When assessing the seemingly countless blockchain platforms appearing in recent years, neither users nor critics fail to emphasize scalability. Recently, with the development of sharding technology, real improvements are being made in the area of blockchain scalability. One project, in particular, has built a powerful new technology with the potential to vastly improve the scalability of public chains.
Alephium, the brainchild project of Cheng Wang, aims to scale blockchains to handle tens of thousands of transactions per second [10,000+ TPS] in an open, permissionless network. Its core algorithm, called BlockFlow, combines sharding technology with DAG [Directed Acyclic Graph] and utilizes a scalable UTXO [Unspent Transaction Output] model to resolve the inefficiency of sharding performance during cross-shard transactions. By breaking down smart contracts into token protocols and data protocols, Alephium allows developers to build dApps that support high concurrency scenarios while maintaining the Turing-complete functionalities of smart contracts.
How does Alephium differ from existing sharding projects?
Alephium is simple, efficient, secure, and pragmatic. However, the most significant feature of Alephium is its native support for cross-shard transactions which provides a user experience similar to single-chain platforms. Alephium’s core BlockFlow algorithm follows the same minimal network assumptions as Bitcoin – an open and asynchronous network. As a permissionless and decentralized platform, everyone can contribute to Alephium’s consensus and safety.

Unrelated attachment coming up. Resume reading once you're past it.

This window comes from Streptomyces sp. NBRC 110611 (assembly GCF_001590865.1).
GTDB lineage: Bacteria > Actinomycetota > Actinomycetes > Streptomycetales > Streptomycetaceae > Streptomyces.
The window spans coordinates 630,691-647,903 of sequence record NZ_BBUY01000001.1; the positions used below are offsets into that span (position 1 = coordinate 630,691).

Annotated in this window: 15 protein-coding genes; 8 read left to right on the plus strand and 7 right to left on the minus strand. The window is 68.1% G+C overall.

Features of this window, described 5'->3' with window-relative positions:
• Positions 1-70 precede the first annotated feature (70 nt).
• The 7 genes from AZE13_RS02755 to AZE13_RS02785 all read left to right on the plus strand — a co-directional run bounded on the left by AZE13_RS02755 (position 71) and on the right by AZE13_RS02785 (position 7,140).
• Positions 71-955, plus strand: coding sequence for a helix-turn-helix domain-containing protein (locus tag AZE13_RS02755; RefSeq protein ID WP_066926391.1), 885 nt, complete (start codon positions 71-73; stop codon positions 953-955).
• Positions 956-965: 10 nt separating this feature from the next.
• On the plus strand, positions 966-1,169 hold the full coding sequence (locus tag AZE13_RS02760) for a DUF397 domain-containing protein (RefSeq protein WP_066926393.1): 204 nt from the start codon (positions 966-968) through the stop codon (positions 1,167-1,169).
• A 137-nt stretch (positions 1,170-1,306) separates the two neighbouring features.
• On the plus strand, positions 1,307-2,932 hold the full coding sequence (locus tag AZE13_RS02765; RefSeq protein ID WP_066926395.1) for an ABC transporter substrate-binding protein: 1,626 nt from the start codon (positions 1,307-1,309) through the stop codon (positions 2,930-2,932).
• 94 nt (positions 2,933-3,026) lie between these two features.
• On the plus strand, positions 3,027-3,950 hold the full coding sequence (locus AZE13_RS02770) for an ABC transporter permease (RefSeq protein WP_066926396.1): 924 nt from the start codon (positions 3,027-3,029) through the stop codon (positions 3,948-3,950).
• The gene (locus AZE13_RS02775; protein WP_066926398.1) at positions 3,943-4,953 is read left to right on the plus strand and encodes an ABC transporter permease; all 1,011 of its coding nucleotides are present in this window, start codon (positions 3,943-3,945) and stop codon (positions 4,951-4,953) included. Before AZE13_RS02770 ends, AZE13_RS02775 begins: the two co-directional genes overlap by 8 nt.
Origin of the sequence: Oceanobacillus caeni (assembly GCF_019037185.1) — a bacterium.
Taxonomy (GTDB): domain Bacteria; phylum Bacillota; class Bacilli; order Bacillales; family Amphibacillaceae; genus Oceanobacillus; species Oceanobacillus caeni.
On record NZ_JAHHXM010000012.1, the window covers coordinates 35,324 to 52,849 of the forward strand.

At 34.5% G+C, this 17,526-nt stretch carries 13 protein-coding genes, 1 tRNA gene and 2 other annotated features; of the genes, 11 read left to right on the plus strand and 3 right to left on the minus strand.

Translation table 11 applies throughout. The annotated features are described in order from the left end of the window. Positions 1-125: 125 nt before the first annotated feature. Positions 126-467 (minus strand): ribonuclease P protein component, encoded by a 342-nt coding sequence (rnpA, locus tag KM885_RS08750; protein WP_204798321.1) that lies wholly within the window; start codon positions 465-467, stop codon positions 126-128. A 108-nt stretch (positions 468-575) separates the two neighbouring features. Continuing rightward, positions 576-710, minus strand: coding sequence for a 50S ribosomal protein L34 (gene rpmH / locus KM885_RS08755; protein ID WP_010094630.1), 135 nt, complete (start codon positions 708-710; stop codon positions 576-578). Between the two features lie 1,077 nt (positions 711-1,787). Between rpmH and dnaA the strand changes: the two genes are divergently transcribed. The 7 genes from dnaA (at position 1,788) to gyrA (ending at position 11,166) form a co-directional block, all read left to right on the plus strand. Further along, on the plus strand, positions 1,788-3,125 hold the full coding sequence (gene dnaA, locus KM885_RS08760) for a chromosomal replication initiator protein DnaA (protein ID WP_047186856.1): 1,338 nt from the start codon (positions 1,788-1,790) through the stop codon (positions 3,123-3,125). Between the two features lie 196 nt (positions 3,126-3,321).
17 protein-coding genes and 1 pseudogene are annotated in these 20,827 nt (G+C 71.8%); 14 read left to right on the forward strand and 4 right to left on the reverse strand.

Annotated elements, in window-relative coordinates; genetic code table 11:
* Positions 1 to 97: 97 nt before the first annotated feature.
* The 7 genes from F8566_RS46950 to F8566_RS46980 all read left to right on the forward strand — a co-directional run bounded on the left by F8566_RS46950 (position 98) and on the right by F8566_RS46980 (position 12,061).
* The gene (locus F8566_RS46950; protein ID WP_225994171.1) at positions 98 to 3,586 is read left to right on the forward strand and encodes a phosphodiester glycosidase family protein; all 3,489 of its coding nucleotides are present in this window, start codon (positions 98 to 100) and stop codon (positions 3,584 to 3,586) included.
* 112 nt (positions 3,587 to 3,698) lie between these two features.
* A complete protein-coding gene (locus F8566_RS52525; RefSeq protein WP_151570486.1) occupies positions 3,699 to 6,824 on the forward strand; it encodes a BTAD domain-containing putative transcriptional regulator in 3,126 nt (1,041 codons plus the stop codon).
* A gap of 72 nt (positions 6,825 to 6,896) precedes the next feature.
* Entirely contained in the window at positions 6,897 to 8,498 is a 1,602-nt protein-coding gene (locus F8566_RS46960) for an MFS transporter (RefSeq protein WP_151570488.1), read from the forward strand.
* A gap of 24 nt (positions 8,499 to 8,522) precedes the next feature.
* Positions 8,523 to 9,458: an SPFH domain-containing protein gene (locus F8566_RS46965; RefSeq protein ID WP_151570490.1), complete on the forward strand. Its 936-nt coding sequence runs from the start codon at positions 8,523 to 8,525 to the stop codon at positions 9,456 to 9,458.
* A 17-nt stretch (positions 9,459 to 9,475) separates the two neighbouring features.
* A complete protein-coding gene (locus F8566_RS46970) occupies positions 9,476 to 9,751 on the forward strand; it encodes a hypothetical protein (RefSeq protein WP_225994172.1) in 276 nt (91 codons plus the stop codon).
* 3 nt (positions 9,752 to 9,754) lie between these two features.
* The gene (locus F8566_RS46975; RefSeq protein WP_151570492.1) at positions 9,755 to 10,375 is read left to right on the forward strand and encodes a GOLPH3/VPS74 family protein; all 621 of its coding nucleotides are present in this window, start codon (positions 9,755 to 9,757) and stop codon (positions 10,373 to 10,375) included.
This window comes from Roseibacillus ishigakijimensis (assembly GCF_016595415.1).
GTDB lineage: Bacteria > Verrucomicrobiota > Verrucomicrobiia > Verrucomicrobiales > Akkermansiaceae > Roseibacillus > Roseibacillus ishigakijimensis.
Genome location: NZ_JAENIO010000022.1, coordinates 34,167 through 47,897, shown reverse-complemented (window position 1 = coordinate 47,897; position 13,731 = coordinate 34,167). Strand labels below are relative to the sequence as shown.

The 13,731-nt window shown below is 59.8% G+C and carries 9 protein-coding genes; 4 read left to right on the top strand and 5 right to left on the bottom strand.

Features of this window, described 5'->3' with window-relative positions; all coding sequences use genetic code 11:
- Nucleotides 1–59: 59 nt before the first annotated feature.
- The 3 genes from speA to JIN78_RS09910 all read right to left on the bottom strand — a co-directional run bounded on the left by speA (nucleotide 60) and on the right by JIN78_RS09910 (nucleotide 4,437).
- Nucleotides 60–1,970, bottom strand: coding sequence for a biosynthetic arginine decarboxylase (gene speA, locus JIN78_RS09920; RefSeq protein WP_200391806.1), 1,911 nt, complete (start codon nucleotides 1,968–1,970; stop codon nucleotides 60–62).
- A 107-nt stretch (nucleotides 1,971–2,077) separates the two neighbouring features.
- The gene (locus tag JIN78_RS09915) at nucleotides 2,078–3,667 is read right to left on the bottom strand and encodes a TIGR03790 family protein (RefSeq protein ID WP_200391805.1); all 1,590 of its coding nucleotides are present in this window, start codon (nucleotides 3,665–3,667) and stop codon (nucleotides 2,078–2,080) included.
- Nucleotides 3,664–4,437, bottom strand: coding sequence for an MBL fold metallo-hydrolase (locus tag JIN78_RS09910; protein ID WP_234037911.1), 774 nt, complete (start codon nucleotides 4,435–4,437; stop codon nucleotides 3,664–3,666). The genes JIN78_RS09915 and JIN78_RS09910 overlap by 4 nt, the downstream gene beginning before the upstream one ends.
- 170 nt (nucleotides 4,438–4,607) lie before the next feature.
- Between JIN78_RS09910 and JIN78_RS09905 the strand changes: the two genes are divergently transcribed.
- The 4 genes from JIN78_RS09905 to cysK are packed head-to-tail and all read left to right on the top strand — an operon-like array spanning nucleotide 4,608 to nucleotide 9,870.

Methods of Sharding
In a single-chain structure, the hash of each block is stored in the block header of the next block. This allows the transactions of the entire network to be squeezed into a single transaction list. However, forcing the total ordering of transactions ultimately reduces the overall system throughput and increases latency.
Alephium hopes to address these issues of scalability through their BlockFlow algorithm by combining sharding and DAG, which reduces the transaction load of each node significantly. In the above example with three address groups, there are nine shards in total. With BlockFlow, nodes belonging to address group B only need to download transactions from five of the nine shards. This greatly improves the scalability of the platform.
Many sharding projects support cross-shard transactions today but usually rely on methods that negatively affect the throughput of the system. The Alephium project uses its two-layer sharding model to improve cross-shard transactions so as to improve the performance of the general system. The first layer of sharding is for transaction addresses, and the second layer of sharding is for transactions based on the first-layer sharding results of their input addresses and output addresses [see the figure above]. The UTXO for each cross-shard transaction in Alephium sits at the address of the received shard, which reduces the usual two steps required for cross-shard transactions to only one. With the immutability and atomicity of UTXO, it is easier to prevent malicious spending in parallel.